What is poetry? Who knows?
Not the rose, but the scent of the rose;
Not the sky, but the light in the sky;
Not the fly, but he gleam of the fly;
Not the sea, but the sound of the sea;
Not myself, but what makes me
See, hear and feel something that prose
Cannot: and what it is, who knows?
While we may not be able to define what poetry is, with the help of cognitive neuroscience, we can at least recognize the “primordial soup” of its beginning. It is a corollary domain integrating a synthesized collection of skills – of language, of music, the mind’s eye, implicit meanings and intimacies; coming together, creating a frame and giving us a picture – of life.
Like many mothers, I read to my children while they were in the womb. I wanted them to hear my voice. After they were born, I read to them as a way of bonding together. When they could read for themselves, I read to them so we could chat and get to know each other’s friends.
As parents, reading to our children is one of the best ways to spend time with them. When we read to our children, we introduce them, not only to beloved characters and sometimes lifelong friends, but also to their imagination and resident “narrator on standby” for the story. And all this takes place in context with the most important relationship in their lives – that of a parent.
As a young mother, I found poetry to be a very enjoyable way to begin reading to my children. The simple childhood rhymes, not only contributed to the shaping of meaning but offered opportunities for memorizing verses, to have ready for sharing on a moment’s notice, to the delight of listeners.
One of my most favorite poems is a book titled, Snoozeroo. The Sandman’s Helper. Written by Eileen Daly and charmingly illustrated by Leslie Gray, it was published by the Gibson Company in 1968. It was also the first children’s book I purchased with an eye to expanding my personal collection. A charming bedtime read for me, my children and now my grandchildren, I wanted to include the poem in this post so parents and children could be introduced to this delightful bedtime character. I hope you will enjoy getting to know Snoozeroo and even make a new friend. And maybe you will find an answer to the question, “What is poetry? Who knows?”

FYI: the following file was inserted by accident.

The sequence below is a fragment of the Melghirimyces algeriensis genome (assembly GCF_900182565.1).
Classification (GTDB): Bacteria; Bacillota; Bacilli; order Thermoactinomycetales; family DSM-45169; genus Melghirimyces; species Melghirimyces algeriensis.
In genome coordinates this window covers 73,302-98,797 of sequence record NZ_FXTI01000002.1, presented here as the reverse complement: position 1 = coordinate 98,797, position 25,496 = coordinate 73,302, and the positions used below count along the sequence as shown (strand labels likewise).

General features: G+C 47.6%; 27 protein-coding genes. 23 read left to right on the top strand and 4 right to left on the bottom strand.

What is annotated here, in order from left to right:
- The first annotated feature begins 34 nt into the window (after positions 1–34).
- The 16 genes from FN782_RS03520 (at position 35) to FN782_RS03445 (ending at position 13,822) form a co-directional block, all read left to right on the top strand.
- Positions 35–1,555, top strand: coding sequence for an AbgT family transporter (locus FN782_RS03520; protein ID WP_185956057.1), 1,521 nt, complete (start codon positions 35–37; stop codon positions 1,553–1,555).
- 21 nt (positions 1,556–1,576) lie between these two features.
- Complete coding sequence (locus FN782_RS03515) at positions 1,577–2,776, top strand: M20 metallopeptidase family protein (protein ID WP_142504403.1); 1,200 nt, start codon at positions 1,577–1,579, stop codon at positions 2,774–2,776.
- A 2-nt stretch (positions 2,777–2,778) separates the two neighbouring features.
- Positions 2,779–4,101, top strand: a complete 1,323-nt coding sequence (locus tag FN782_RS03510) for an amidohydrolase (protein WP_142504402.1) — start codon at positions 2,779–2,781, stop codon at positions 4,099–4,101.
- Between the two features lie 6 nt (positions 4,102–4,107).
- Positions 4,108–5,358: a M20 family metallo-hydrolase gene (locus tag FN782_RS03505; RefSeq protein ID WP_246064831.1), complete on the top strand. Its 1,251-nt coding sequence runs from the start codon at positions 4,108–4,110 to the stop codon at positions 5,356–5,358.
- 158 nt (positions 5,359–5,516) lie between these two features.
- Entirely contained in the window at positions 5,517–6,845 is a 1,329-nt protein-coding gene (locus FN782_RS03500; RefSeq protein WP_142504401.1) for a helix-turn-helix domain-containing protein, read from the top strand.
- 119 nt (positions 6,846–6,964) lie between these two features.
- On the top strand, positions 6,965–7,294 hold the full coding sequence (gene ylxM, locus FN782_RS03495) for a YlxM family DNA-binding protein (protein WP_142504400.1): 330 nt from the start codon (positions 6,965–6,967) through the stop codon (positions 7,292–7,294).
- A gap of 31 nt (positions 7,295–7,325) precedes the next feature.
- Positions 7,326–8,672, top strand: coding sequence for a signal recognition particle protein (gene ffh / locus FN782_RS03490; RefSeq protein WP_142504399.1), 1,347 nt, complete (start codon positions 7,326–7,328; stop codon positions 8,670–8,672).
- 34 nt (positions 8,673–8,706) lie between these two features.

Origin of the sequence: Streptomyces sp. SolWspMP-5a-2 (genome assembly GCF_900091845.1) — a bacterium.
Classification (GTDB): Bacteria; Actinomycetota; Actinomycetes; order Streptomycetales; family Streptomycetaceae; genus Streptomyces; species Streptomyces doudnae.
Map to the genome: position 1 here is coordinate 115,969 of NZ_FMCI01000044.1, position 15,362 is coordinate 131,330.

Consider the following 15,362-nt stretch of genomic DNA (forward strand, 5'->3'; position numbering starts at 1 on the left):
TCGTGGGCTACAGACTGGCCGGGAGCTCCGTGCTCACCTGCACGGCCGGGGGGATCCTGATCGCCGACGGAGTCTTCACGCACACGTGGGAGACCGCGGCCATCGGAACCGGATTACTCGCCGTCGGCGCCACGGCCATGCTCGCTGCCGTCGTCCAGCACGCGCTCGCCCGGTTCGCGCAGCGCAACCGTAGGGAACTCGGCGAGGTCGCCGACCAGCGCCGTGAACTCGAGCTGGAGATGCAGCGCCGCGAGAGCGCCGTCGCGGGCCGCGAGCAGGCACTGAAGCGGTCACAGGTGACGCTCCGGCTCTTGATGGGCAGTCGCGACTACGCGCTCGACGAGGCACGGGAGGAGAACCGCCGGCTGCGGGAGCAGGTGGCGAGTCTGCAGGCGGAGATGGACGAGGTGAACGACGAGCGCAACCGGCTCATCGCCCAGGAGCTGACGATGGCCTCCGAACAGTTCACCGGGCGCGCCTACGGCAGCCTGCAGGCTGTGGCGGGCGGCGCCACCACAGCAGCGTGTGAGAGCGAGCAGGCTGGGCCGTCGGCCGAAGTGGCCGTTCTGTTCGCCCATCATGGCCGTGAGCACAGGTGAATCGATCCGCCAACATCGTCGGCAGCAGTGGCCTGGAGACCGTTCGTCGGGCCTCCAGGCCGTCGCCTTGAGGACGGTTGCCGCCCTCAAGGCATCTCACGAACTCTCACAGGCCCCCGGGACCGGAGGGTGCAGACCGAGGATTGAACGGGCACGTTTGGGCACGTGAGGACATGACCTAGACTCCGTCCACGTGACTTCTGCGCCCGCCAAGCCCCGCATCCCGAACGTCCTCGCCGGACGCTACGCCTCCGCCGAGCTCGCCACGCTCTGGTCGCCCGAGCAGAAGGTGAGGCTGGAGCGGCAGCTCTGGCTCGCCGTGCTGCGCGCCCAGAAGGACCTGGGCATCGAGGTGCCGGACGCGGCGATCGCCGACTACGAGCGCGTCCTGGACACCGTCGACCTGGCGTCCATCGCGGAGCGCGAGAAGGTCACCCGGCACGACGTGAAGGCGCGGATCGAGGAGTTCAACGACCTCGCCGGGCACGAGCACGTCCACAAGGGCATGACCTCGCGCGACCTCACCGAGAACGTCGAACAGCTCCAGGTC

Has the sandman’s helper, Snoozeroo,
Ever come to visit you?
Sometime I think he really might –
He stopped at my house just last night.
We played a magic bedtime game –
But wait! I’ll tell you how he came.
I was s’posed to go to bed,
But I just sat awhile instead.
I thought I’d wait and let my mother
Help me – after helping Brother.
And then I was surprised to see,
Right there in my room with me,
A little man dressed all in blue,
Who said he was a Snoozeroo.
He said he knew a special game,
Zip-Zap Chango! was its name
“I never did play that,” I said.
“It sounds more fun than going to bed.”
“Zip-Zap!” said he. "Take of a shoe,”
I did, and wondered what he’d do.
He put my shoe into a box,
Said “Zip-Zap!" – It became a….
He put the other in a dish.
Zip-Zap! Suddenly it was a …
Well, then I couldn’t wait to see
Whatever would my sweater be!
I put my sweater on a chair –
Snooze turned it into a …
“I know you very well.” I said,
And tucked him, cozy, into bed.
Then Snooze fixed my T-shirt too!
Zip-Zap! It was a…
“I’ll make your jeans be something scary,
Something striped,” said Snooze, “and hairy,”
I closed my eyes and hid my head – Zip-Zap!
“Now look,” said Snooze, there on your bed.”
And there a little TIGER sat.
I laughed – and gave his ears a pat.
“My sox,” said I, “they’re still on me.
I wonder what you’ll make them be.”
"Zip-Zap!" said Snooze. “Now let me see –
We’ll make each sock a…
Well! By then we had a crowd –
More than really was allowed.
So I shook hands with everyone
And said, “I’m glad that you could come.
I sure do wish that you could stay.
But think, what would my mother say?”
“You’re right,” said Snooze. “You cannot wear
A sweater that’s a teddy bear.
And a t-shirt that’s a kangaroo
Would look quite odd, I think, on You!”
He changed back one – then another –
And just in time! For I heard Mother.
“She won’t have very much to do,”
Said I to Snooze, “all thanks to you.”
“That’s right,” said Snooze, "but before I go,
There’s something else that you should know!
I’ve saved two special Zip-Zaps more.
So quick, before she’s at the door,
We’ll pop you – Zip-Zap! – into bed.
And now – Zip-Zap! – You are a….
For the Support of Your Life
For the Many Sides of Life
Paulette Jackson, LPC-MHSP